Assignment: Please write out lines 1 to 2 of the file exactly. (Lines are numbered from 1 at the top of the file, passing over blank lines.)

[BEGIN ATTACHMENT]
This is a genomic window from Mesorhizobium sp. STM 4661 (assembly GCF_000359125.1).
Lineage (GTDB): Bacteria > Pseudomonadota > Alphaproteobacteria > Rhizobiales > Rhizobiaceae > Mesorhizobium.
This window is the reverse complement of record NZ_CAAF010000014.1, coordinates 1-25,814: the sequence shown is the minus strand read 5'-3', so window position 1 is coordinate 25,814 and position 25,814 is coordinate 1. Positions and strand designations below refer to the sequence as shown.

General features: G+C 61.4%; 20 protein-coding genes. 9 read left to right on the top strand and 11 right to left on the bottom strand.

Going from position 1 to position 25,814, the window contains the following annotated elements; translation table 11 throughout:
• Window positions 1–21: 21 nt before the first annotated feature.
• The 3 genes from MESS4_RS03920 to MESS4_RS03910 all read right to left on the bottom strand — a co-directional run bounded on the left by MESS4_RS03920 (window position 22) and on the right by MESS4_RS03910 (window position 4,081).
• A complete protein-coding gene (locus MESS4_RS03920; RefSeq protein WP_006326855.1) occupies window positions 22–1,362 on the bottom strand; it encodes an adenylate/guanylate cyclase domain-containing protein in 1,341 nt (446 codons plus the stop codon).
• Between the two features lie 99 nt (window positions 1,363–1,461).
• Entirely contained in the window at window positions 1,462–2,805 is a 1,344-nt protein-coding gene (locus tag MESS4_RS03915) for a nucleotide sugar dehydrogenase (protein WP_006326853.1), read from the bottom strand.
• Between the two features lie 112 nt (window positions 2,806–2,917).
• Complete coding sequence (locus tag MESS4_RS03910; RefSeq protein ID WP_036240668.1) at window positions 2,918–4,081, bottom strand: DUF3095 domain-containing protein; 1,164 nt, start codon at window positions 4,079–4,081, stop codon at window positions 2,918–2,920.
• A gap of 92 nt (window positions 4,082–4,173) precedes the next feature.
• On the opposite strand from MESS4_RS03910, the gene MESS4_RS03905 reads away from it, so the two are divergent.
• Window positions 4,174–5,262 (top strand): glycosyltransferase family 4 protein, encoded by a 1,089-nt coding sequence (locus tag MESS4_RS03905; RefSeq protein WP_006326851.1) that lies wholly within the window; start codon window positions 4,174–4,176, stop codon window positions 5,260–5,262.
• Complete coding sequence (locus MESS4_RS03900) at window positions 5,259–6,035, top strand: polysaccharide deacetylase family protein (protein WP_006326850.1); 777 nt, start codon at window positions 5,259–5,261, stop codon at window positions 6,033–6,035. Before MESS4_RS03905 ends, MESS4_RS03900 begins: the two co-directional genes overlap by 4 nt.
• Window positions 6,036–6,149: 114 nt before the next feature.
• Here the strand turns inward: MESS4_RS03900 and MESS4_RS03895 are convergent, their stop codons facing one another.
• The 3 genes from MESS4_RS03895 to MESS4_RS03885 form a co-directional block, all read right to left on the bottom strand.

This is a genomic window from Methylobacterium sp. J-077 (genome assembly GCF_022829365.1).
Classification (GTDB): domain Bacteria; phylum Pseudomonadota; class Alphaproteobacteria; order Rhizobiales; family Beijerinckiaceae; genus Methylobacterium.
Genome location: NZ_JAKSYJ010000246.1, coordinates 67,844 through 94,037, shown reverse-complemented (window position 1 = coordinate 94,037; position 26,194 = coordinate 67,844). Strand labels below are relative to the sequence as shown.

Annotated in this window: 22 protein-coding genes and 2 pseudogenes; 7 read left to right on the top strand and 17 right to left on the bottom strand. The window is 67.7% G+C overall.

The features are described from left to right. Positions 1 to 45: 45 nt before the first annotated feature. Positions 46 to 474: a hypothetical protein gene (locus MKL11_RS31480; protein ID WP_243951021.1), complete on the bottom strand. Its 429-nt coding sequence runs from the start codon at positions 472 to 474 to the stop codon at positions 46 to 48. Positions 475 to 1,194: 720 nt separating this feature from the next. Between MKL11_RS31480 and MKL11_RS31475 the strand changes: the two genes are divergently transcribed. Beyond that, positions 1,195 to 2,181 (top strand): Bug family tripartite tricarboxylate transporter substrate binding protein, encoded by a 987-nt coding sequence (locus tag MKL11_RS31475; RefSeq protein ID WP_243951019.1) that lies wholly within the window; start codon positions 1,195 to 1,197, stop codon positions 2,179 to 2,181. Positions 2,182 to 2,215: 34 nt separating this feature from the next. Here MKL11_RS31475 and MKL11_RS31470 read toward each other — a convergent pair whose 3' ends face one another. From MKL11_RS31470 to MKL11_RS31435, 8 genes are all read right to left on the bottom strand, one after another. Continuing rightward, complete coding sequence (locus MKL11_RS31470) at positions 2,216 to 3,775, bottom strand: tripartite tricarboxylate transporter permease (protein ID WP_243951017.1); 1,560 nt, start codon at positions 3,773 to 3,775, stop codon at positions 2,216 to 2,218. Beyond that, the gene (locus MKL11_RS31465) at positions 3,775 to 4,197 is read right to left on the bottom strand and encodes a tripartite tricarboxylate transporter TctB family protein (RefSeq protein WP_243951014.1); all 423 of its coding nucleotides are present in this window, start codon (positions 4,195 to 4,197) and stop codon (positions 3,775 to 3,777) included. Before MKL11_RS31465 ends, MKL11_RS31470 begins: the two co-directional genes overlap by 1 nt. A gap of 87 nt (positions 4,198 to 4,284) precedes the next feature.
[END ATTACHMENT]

This is a genomic window from Mesorhizobium sp. STM 4661 (assembly GCF_000359125.1).
Lineage (GTDB): Bacteria > Pseudomonadota > Alphaproteobacteria > Rhizobiales > Rhizobiaceae > Mesorhizobium.